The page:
Daughters and Daddies: Giving Louise, Eleven, and Kamala the Confidence They Need

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This article contains mild spoilers for The Bob’s Burgers Movie, Stranger Things Season 4, and Ms. Marvel Season 1.

While writing my The Bob’s Burgers Movie article, I noticed a father-daughter dynamic: young Louise had a misconception that her dad corrected by telling her the truth of the situation. I started noticing the theme of a daughter’s rehabilitation through the words of her father (figure) in many shows and movies released over the last year—in everything from The Afterparty to Turning Red to Ted Lasso to She-Hulk: Attorney at Law—but my favorites were The Bob’s Burgers Movie, Stranger Things Season 4, and Ms. Marvel Season 1.

Louise from The Bob’s Burgers Movie: Belcher Bravery

The Belcher family includes namesake Bob, wife Linda, two older kids (Tina and Gene), and youngest daughter Louise. At nine, Louise’s position in the family dynamic is to lead her older siblings. But the movie explores something the show never hinted at: Louise doubts her bravery and maturity. Early in the film, Louise tells her collectable figures (the irony of talking with her toys about growing up is not lost on her) how she was cowardly when starting preschool.

As she verbally describes the events, the audience sees her memory play out: fearful, Louise needs her famous hat as a type of security blanket (a substitute for courage) in order to enter the school. Because we’ve heard and seen this side of the story for the majority of the film, the audience believes this narrative is the truth. It’s not until the end, when Louise admits that the family’s life-and-death predicament is due to her cowardice, that the truth unfolds.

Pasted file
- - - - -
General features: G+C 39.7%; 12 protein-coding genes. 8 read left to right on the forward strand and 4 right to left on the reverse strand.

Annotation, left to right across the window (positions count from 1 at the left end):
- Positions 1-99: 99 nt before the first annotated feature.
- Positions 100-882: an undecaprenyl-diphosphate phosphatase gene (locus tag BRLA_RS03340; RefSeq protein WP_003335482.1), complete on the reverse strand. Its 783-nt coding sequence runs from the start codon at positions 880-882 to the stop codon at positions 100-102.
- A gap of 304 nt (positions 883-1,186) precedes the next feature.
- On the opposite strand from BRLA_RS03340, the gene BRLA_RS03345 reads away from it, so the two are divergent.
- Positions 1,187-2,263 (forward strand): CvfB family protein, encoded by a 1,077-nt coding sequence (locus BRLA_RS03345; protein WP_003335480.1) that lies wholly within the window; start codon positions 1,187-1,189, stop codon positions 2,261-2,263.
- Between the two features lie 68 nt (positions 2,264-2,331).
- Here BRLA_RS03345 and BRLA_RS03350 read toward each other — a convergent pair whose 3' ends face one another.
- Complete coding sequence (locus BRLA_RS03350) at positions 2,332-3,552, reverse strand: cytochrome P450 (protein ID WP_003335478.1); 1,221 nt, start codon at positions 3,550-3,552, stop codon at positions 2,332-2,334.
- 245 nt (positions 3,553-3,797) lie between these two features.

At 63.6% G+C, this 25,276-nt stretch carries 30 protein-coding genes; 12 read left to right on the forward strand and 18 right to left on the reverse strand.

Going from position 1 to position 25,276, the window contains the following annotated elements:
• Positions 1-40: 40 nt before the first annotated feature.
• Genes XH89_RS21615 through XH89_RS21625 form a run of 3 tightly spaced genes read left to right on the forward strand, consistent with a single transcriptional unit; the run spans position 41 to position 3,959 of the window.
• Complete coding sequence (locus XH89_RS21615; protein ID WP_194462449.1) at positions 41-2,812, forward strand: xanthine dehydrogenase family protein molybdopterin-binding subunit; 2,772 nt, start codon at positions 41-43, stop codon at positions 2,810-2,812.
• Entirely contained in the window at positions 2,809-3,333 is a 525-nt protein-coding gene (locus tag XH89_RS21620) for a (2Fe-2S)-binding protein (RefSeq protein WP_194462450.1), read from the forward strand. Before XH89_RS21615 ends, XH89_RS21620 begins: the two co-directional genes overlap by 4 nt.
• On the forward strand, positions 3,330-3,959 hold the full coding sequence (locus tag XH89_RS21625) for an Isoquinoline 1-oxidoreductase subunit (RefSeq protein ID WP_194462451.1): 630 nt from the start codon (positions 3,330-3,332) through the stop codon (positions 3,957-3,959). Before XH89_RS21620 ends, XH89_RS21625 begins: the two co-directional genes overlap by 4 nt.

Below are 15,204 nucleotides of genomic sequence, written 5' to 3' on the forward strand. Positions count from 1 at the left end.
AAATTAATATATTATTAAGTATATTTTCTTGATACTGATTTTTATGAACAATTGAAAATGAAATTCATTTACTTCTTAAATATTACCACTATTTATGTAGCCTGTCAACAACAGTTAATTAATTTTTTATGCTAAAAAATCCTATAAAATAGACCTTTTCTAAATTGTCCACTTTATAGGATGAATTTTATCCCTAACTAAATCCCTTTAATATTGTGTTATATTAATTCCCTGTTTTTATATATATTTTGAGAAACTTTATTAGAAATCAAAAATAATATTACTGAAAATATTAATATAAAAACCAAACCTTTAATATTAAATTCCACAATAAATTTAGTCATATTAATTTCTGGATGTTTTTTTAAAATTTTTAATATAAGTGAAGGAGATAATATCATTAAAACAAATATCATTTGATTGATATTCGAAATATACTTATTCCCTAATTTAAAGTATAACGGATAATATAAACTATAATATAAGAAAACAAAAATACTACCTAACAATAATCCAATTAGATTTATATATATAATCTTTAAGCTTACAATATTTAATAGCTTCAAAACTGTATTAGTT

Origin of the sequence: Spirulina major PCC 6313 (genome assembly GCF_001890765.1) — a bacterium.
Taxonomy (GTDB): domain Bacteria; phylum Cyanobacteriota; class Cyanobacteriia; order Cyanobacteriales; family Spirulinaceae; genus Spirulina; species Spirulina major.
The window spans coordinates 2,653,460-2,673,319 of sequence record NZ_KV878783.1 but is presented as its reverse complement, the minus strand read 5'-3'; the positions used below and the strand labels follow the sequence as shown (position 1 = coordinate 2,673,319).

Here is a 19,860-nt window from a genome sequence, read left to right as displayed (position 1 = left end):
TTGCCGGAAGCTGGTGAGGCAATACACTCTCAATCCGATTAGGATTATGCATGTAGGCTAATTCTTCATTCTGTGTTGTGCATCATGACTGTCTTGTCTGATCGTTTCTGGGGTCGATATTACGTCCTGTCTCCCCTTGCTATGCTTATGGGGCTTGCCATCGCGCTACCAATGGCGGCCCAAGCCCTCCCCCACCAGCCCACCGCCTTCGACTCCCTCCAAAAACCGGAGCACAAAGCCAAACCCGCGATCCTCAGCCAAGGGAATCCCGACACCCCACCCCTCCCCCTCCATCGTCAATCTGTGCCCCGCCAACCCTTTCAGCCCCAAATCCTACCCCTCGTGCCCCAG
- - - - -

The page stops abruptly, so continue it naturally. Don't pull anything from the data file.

In each of these cases, the young women beat themselves up, lost their self-assurance, and lacked a true sense of who they were. It was through fathers, whether blood or chosen, that these daughters were guided toward the truth.

When Louise tells her version of the hat’s origin, both parents immediately rebuke Louise, then explain the true account. Bob’s mom made herself a beanie which she wore every day (just like Louise) when Bob was a kid. As a celebration for how brave Louise was on her first day of preschool, her parents decided to use Grandma’s leftover material to sew a hat for Louise.

Bob makes sure to ask, “Do you not remember it that way?” When Louise says she doesn’t, Bob replies, “You remind me of my mom, Louise. And with the hat, it’s kinda like you two have met. I keep forgetting that you never did.” Louise processes the contrary news, then thanks her dad for the realignment.

It’s worth noting the parents took the time, even in a dire circumstance, to explain and correct Louise. We may not be in many dangerous situations where we have the prospect of correcting our child’s misconception of their character, but then (maybe even more so), we should be vigilant in the mundane times of life for opportunities to focus and reorient our kids to reality.